Class: 2013 Summer Accelerator

Company Description

Ubersimple, a NH based software company, has developed "AppPack" (a mobile app and website), to make it quick and easy to give out referrals within the mortgage and real estate industry. Professionals that rely on referrals for business can include their trusted business partners to participate, which allows consumers to have direct access to a network of professionals, locally and privately. See a 90 second video at


8/14/2013 Entrepreneurs Tell all


Field trip!


It's an amazing thing when you group a bunch of entrepreneurs together in one space. The energy is shocking. We went to visit a prior Sandbox winner Brenna Schneider of 99Custom in Lawrence, MA.


99DegressCustom is a non-profit that does custom apparel manufacturing, with a social impact of offering jobs to people that might not otherwise be able to work flexible shifts.


Everything about 99Custom was textbook startup done right:

Without giving too many details, Brenna epitomizes how to start a business without going over budget.

There is a lesson to be learned here: You can start up and be on your way without having to having to spend a ton of money upfront.


We like this methodology too. At Ubersimple, we don't invest heavily into traditional things early on, like office space, desks, chairs etc. We use what we have until we need something different. We do however invest in our product heavily since that's what our customer will see.


Brenna talked about how they don't want to be a run of the mill apparel company, but rather service a niche. There are not many local or even U.S. Based manufacturing companies, so 99Custom services that audience.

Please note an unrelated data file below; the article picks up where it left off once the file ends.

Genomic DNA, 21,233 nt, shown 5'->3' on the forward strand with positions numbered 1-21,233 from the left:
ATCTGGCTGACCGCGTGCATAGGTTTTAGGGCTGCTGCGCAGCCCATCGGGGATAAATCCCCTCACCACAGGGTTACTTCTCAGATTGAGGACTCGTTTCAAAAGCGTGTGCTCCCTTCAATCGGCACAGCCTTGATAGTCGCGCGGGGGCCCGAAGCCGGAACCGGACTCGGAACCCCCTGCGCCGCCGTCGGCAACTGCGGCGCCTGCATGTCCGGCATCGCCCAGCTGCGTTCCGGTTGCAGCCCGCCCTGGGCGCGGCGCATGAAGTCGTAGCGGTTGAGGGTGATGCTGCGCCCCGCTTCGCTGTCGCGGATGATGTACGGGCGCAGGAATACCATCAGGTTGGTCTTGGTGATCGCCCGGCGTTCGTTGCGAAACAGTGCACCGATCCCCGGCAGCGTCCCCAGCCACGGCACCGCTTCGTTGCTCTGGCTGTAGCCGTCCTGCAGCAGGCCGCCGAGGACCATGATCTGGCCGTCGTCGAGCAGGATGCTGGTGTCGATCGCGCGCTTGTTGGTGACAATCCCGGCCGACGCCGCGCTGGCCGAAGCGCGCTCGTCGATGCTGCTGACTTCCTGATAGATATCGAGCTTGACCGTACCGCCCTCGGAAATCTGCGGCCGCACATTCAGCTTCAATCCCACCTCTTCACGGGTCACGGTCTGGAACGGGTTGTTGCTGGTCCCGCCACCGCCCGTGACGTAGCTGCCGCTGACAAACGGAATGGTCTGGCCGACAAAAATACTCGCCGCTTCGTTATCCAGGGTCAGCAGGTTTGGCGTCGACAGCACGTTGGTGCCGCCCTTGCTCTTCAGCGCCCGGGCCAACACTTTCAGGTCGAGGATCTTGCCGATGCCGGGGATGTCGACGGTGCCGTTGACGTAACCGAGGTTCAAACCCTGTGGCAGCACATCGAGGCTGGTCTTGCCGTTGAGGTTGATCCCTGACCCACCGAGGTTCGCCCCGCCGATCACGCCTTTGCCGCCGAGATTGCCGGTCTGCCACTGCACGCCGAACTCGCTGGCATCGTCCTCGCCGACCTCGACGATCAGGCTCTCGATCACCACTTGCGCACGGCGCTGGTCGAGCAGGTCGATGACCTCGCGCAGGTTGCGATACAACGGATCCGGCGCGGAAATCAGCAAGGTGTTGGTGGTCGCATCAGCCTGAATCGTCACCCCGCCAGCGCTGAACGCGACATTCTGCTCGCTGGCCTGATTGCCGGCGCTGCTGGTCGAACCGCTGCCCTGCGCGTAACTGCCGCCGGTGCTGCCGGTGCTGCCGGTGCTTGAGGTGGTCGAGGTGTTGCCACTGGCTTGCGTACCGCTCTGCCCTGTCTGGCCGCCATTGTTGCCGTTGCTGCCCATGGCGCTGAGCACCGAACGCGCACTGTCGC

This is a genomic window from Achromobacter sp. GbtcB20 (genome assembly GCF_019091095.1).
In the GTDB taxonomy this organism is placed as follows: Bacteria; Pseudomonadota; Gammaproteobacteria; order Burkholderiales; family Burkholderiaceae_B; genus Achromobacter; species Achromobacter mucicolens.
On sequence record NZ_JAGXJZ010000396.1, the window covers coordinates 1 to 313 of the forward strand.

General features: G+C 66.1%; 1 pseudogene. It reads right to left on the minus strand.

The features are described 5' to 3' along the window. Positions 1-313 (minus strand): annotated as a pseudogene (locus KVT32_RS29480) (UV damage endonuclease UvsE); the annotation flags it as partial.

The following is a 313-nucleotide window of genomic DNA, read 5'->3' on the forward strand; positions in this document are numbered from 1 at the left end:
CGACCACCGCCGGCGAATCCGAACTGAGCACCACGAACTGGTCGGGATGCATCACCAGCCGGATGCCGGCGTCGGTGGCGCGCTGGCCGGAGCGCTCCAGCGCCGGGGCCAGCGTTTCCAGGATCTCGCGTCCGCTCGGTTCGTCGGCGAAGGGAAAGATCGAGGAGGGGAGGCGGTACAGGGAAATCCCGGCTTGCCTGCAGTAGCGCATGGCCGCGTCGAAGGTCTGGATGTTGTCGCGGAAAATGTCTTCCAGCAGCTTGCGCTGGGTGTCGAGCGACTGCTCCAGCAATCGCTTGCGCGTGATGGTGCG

Companies like Reebok even have interest in doing custom work locally vs internationally and have reached out to Brenna. Exciting!

So alot of our day was learning about how Brenna started her company, her story, he background, and her passions. When you hear the story, you see it was just a natural fit of how 99Custom all came together.  This is true for many Entrepreneur stories and their ideas.  It's why we get the courage to follow our dreams. It's also good to note that this is why not many others copy your idea, they don't have the same set of factors to get them to where you are, nor the same passion.


Ideas are copying, at least in some variation, for better or worse. So don't worry about  people knowing of your idea, it's better if they do.

Some of the closing discussion we had was around the company values and principles.

Values and Principles are timeless.


They will get you where you are going, get you through tough times, and unite your team.

Companies succeed because of the team, not just the product itself.


This also leads to why you can't just hire a few folks to take over your business, it has to be you that runs it.


This does not mean you  can't sell it, you should always build your company with an "exit" in mind. Knowing the exit helps create a path to follow.


In Ubersimple's case, we see our exit as an acquisition of our technology, called "AppPack" to larger entity who can incorporate it into their portfolio. The software could run without us directly involved, and the management team will be able to take over sales and operations.  

8/14/2013 Entrepreneurs Tell all 

As part of the MV Sanbox Entrepreneurs tell all series, we heard from two more entrepreneurs who offer a different perspective.


Joe Lane -  Safe Path Medical

Parul Singh - Gradable


Both Joe and Parul were able to offer so much valuable information. Some of it was even on their own strategy and tactics which helped immensely.